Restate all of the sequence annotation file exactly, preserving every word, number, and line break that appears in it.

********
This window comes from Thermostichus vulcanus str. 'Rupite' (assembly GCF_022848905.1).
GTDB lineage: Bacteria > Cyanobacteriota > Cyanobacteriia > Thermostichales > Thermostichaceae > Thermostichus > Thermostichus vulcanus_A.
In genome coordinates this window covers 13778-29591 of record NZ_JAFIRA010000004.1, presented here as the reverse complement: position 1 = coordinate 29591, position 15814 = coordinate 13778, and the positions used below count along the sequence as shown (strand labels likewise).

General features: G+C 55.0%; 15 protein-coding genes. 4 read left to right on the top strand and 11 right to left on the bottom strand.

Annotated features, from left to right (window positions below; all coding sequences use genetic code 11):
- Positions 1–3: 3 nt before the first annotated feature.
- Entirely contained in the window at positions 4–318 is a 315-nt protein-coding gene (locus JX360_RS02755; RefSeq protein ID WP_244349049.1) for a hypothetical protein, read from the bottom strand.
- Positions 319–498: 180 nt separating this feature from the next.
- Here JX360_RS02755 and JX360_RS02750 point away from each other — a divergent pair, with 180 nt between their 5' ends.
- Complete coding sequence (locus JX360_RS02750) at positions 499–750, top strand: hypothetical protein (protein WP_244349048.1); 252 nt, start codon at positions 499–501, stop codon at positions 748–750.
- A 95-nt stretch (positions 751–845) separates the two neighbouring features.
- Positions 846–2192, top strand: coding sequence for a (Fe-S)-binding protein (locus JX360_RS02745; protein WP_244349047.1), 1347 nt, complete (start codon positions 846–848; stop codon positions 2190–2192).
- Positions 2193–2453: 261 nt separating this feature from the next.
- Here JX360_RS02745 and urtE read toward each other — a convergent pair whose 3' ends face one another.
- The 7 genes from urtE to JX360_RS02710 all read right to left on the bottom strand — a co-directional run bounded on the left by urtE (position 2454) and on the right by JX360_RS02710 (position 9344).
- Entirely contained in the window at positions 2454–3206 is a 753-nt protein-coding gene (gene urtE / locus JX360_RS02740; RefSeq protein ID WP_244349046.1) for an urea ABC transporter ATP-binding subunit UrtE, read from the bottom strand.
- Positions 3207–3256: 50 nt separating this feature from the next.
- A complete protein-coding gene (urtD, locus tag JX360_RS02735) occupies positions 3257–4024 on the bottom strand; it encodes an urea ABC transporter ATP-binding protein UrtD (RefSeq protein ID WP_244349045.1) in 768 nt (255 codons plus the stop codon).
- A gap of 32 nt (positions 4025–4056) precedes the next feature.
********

This window comes from Thermostichus vulcanus str. 'Rupite' (assembly GCF_022848905.1).
GTDB lineage: Bacteria > Cyanobacteriota > Cyanobacteriia > Thermostichales > Thermostichaceae > Thermostichus > Thermostichus vulcanus_A.
In genome coordinates this window covers 13778-29591 of record NZ_JAFIRA010000004.1, presented here as the reverse complement: position 1 = coordinate 29591, position 15814 = coordinate 13778, and the positions used below count along the sequence as shown (strand labels likewise).

General features: G+C 55.0%; 15 protein-coding genes. 4 read left to right on the top strand and 11 right to left on the bottom strand.

Annotated features, from left to right (window positions below; all coding sequences use genetic code 11):
- Positions 1–3: 3 nt before the first annotated feature.
- Entirely contained in the window at positions 4–318 is a 315-nt protein-coding gene (locus JX360_RS02755; RefSeq protein ID WP_244349049.1) for a hypothetical protein, read from the bottom strand.
- Positions 319–498: 180 nt separating this feature from the next.
- Here JX360_RS02755 and JX360_RS02750 point away from each other — a divergent pair, with 180 nt between their 5' ends.
- Complete coding sequence (locus JX360_RS02750) at positions 499–750, top strand: hypothetical protein (protein WP_244349048.1); 252 nt, start codon at positions 499–501, stop codon at positions 748–750.
- A 95-nt stretch (positions 751–845) separates the two neighbouring features.
- Positions 846–2192, top strand: coding sequence for a (Fe-S)-binding protein (locus JX360_RS02745; protein WP_244349047.1), 1347 nt, complete (start codon positions 846–848; stop codon positions 2190–2192).
- Positions 2193–2453: 261 nt separating this feature from the next.
- Here JX360_RS02745 and urtE read toward each other — a convergent pair whose 3' ends face one another.
- The 7 genes from urtE to JX360_RS02710 all read right to left on the bottom strand — a co-directional run bounded on the left by urtE (position 2454) and on the right by JX360_RS02710 (position 9344).
- Entirely contained in the window at positions 2454–3206 is a 753-nt protein-coding gene (gene urtE / locus JX360_RS02740; RefSeq protein ID WP_244349046.1) for an urea ABC transporter ATP-binding subunit UrtE, read from the bottom strand.
- Positions 3207–3256: 50 nt separating this feature from the next.
- A complete protein-coding gene (urtD, locus tag JX360_RS02735) occupies positions 3257–4024 on the bottom strand; it encodes an urea ABC transporter ATP-binding protein UrtD (RefSeq protein ID WP_244349045.1) in 768 nt (255 codons plus the stop codon).
- A gap of 32 nt (positions 4025–4056) precedes the next feature.